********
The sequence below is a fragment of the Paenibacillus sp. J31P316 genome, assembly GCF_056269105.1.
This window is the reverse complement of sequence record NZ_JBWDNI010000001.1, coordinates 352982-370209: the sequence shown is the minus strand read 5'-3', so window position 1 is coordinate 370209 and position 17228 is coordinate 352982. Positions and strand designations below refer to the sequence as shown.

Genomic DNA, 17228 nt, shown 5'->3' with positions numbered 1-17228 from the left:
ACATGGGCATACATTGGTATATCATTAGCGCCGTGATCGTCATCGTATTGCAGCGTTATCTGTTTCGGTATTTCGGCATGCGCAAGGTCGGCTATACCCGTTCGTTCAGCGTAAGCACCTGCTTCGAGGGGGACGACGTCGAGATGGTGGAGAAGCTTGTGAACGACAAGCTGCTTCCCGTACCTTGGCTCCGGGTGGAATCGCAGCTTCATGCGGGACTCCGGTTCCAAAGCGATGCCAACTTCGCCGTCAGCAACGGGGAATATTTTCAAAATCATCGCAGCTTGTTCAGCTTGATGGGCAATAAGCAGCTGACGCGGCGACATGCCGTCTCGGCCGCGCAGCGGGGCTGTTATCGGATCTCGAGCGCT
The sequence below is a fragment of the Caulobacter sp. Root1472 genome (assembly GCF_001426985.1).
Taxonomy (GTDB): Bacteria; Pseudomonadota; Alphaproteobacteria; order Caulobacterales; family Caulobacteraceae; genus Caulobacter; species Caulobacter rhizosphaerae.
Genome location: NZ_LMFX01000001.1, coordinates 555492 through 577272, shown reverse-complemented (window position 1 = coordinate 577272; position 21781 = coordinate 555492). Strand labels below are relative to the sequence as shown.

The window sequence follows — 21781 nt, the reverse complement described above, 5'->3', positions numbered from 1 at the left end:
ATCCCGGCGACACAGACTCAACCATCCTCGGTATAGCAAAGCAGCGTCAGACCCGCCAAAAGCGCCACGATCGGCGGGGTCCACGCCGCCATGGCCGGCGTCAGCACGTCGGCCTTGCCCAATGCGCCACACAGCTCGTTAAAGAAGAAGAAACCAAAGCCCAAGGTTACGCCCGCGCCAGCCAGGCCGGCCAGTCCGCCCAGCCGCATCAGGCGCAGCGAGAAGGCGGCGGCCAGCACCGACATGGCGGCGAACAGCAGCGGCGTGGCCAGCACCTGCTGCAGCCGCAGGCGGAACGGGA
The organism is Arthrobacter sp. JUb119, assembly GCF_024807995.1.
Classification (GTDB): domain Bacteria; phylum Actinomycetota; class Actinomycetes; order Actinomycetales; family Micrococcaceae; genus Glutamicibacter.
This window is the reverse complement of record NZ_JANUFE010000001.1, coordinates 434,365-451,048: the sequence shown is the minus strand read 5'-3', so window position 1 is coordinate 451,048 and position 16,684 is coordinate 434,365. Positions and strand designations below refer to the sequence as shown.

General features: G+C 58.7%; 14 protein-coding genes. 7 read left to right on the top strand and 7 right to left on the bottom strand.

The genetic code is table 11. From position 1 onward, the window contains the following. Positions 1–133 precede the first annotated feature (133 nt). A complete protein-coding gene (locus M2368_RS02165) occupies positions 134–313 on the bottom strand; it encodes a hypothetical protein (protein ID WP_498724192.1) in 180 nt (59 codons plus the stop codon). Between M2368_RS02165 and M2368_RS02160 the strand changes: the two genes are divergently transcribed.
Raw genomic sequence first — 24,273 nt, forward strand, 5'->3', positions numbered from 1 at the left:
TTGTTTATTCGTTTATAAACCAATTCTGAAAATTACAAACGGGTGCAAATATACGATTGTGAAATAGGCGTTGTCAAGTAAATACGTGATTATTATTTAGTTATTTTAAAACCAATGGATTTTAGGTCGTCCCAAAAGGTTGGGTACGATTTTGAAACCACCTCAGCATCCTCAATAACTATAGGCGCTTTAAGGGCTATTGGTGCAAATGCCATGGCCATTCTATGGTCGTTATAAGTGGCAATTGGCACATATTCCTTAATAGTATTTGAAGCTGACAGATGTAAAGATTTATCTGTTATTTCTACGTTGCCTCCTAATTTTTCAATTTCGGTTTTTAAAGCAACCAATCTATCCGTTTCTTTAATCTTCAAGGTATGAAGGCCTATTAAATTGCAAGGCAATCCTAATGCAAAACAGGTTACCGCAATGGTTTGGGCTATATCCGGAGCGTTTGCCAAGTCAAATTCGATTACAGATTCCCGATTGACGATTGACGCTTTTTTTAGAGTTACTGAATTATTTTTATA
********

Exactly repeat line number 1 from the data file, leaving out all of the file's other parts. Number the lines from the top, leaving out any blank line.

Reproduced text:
The sequence below is a fragment of the Paenibacillus sp. J31P316 genome, assembly GCF_056269105.1.